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Carpenter bees and how to control them

Carpenter bees can be a real nuisance. They resemble large bumblebees and can be found buzzing around houses and wooden structures, where they like to build their nests. Every year they cause millionaire expenses to repair the damage they cause to homes by digging tunnels in terraces, hallways and other wooden structures. They can also be aggressive, especially during the breeding season, flying around people. Fortunately they rarely bite and their nests can be removed.

carpenter bees

Carpenter bees, carpenter bumblebees, mangangá in Uruguay and Argentina, mamangá in Paraguay, cigarrones or bubutes in Venezuela, are found throughout the Americas and in Europe. There are many species of carpenter bees; in the United States the most common is the Virginia carpenter bee ( Xylocopa virginica ). These insects are found throughout the Southeast, as far north as Connecticut and as far west as Texas. 

The size of carpenter bees varies between approximately 16 and 25 millimeters. They are similar to bumblebees, but they are not the same. 

Bumblebees (genus Bombus ) nest on the ground, usually in abandoned rodent nests, and live in communities. Carpenter bees (genus Xylocopa ) are solitary burrowers that burrow into wood. They can be identified by looking at the upper side of the abdomen. If it’s shiny and hairless, it’s a carpenter bee. A bumblebee, by contrast, has a hairy abdomen. Both species are considered beneficial insects because they are excellent pollinators. Therefore you should avoid deleting them unless absolutely necessary.

Carpenter bees live for about a year. Each new generation hatches in late summer, emerging from nests in August and September to grow, feed and pollinate flowers as they do so, before going into seclusion for hibernation. Those that survive the winter emerge in April and May to reproduce. The female carpenter bee digs a tunnel where she raises her offspring. In each brood chamber she stores food and lays one egg. After reproducing, the adult carpenter bees die off in July, leaving the new generation to continue the cycle when they emerge about a month later.

People generally encounter carpenter bees during April and May, when they emerge to breed. During the breeding season, male carpenter bees hover around nest openings, searching for receptive females. It can be a bit unsettling to be around them, as the males will also aggressively prowl around individuals who approach the nests. They can even fly right at you. Despite the aggressiveness they express, male carpenter bees cannot sting. Females do, but almost never do.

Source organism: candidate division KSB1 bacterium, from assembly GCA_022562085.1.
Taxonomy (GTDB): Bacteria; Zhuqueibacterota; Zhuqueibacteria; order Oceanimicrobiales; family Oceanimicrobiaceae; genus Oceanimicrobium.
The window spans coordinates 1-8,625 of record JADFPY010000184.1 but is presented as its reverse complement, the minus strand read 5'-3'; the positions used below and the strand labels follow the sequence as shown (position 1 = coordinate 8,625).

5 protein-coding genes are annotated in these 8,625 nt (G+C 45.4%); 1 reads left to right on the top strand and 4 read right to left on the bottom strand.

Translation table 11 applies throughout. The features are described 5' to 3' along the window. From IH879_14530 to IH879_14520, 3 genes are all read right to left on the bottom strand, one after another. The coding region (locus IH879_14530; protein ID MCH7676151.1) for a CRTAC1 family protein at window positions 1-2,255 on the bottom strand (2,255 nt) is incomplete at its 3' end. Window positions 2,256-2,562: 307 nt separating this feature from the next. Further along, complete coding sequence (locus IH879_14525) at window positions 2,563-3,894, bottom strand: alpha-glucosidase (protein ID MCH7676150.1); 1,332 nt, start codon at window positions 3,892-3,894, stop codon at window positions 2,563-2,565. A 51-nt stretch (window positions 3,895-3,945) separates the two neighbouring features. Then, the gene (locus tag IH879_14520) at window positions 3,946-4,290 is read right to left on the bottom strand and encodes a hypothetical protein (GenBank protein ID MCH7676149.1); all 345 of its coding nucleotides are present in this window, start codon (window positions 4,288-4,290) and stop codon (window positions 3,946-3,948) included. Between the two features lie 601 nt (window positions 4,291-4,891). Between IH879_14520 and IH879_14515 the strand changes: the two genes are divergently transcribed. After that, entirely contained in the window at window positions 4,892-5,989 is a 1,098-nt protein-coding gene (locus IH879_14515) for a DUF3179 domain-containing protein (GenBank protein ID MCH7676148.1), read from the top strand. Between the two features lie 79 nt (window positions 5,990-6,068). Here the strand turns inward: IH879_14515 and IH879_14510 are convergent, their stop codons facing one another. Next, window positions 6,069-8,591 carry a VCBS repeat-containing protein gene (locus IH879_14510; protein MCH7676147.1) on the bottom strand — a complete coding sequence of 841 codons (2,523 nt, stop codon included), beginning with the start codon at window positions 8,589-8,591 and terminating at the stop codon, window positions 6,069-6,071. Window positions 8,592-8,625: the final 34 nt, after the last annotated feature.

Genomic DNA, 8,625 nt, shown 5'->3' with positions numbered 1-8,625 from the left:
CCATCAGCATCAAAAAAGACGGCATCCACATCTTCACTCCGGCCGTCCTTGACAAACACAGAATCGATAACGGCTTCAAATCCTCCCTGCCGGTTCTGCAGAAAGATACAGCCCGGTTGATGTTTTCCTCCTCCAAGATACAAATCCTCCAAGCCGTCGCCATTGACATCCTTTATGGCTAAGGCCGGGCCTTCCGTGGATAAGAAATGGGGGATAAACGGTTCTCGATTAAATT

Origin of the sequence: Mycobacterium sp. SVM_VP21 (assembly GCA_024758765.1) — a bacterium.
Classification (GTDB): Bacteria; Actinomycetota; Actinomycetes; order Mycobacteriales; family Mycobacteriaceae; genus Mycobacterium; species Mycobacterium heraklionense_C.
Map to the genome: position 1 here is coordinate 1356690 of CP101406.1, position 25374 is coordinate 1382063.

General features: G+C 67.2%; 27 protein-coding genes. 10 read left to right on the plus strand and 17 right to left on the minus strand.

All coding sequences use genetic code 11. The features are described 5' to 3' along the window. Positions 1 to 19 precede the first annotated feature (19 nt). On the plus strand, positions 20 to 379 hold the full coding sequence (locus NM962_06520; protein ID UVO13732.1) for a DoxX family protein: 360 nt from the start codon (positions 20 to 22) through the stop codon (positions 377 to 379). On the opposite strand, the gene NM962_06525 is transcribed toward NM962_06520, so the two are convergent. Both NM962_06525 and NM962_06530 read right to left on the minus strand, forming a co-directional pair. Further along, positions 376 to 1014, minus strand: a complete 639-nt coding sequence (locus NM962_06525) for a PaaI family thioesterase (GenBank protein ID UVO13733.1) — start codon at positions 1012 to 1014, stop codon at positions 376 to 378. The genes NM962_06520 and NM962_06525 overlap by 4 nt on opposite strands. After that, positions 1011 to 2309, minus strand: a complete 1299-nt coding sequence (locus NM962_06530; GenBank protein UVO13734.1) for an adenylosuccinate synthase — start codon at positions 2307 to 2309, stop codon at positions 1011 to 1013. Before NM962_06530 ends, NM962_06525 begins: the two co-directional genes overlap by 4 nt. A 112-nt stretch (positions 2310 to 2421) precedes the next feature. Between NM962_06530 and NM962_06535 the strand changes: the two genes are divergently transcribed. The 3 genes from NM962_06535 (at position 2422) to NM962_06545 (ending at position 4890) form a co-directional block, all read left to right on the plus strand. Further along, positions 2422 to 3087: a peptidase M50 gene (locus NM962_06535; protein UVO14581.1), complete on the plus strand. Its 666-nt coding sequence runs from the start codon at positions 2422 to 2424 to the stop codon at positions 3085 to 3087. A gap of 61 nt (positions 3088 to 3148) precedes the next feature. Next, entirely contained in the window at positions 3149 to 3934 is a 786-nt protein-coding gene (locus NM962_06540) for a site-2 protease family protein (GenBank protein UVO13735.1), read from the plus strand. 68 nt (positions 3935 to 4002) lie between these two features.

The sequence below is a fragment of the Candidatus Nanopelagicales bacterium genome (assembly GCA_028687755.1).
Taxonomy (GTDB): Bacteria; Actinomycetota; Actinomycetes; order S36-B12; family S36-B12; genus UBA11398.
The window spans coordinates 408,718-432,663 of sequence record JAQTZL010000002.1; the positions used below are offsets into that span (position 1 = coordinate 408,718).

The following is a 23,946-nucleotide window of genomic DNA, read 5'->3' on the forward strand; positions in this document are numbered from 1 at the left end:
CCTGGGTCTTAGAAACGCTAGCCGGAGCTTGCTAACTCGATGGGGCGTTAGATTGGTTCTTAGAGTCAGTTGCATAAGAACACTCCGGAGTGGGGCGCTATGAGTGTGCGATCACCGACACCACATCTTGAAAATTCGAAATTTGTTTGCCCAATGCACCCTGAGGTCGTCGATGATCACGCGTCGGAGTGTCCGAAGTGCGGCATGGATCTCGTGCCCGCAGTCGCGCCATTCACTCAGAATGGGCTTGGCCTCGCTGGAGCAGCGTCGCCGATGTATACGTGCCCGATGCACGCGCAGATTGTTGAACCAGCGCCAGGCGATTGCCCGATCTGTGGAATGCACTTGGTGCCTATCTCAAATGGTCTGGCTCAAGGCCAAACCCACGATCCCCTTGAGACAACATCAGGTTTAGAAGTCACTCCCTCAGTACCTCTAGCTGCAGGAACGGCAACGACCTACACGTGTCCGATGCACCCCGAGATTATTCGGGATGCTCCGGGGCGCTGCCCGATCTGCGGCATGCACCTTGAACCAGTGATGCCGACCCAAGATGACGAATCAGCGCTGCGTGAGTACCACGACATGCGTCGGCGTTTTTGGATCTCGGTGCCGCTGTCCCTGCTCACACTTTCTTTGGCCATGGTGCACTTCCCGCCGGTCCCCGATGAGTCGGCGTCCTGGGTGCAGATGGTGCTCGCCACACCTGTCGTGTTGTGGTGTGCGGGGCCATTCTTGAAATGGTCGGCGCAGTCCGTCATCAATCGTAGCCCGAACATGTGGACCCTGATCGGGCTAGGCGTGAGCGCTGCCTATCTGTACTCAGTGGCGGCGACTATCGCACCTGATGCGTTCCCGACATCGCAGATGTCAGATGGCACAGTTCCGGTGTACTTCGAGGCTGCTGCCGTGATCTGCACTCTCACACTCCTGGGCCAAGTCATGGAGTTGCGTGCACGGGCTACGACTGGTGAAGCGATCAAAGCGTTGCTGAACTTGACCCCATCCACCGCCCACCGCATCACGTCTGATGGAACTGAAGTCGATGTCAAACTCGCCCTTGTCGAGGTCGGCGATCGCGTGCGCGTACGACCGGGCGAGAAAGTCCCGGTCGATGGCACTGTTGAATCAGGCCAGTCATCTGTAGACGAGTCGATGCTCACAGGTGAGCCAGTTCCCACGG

How to identify nests

Seeing a bee emerging from a hole in the ground or a wooden structure is a good indication that a carpenter bee nest is there. To be sure you have to look at the entry holes. A carpenter bee makes an entrance hole slightly larger than its body, about 13 millimeters in diameter. the bees make the first sections of the tunnel, between 2 and 5 centimeters deep, against the grain of the wood. The tunnel will then turn to the right and extend 4 to 6 inches in the direction of the wood grain. Carpenter bees often remove their waste before entering their nest, so yellow spots are often seen on the surface of the wood just below the entrance hole.

Although they burrow into wood, carpenter bees do not eat it like termites. Since their nest tunnels are short, they rarely cause serious structural damage. Because tunneling takes a lot of energy, a carpenter bee will often prefer renovating an old tunnel to making a new one. If carpenter bees are allowed to tunnel into the same structure year after year, the cumulative damage can be significant. 

How to control carpenter bees

Carpenter bees prefer to dig raw, unfinished wood. You can prevent carpenter bees from nesting by painting or varnishing the exterior of your home. But if they have already invaded the structure, you will need to use an insecticide to kill them. Many specialists recommend using aerosols or powdered insecticide, since they can reach the inside surface of the entrance holes. Apply the insecticide at dusk, when carpenter bees are least active. 

For the insecticide to be effective, the bees must come into contact with it when they crawl through the nest entrance hole. Apply the insecticidal dust in spring, just before the adults emerge to breed. Once you see the bees emerge wait a few days and fill the nest holes with putty. If you did not apply the insecticide before the adults emerged in spring, you will need to treat nests in spring and again in late summer when the next generation of adults feed. In fall, fill nest holes with steel wool, then seal with caulk, fiberglass, or asphalt.

Going to pest control specialists is a good alternative, especially if the pest is widespread as they have special tools that can reach the bottom of the holes. If you want to do it yourself, any insecticide to kill flying insects should be effective. If you prefer to use a natural product, you may consider boric acid, diatomaceous earth, or citrus spray. You can also contact an official body to find out which insecticides are effective and are allowed to be used to control carpenter bees.

Sources

  • Bamabara, Stephen and Waldvogel, Michael. Residential, Structural, and Community Pests. University of North Carolina. July 2009.
  • Houseman, Richard. Carpenter Bees . The University of Missouri Extension. 
  • Jacobs Sr., Steve. Carpenter Bees . Pennsylvania State University. January 2014
  • UC Davis staff. Carpenter Bees Management Guidelines . University of California. June 2014.
  • 13 Home Remedies to Get Rid of Carpenter Bees 13 Home HomeRemedyHacks.com. January 27, 2015.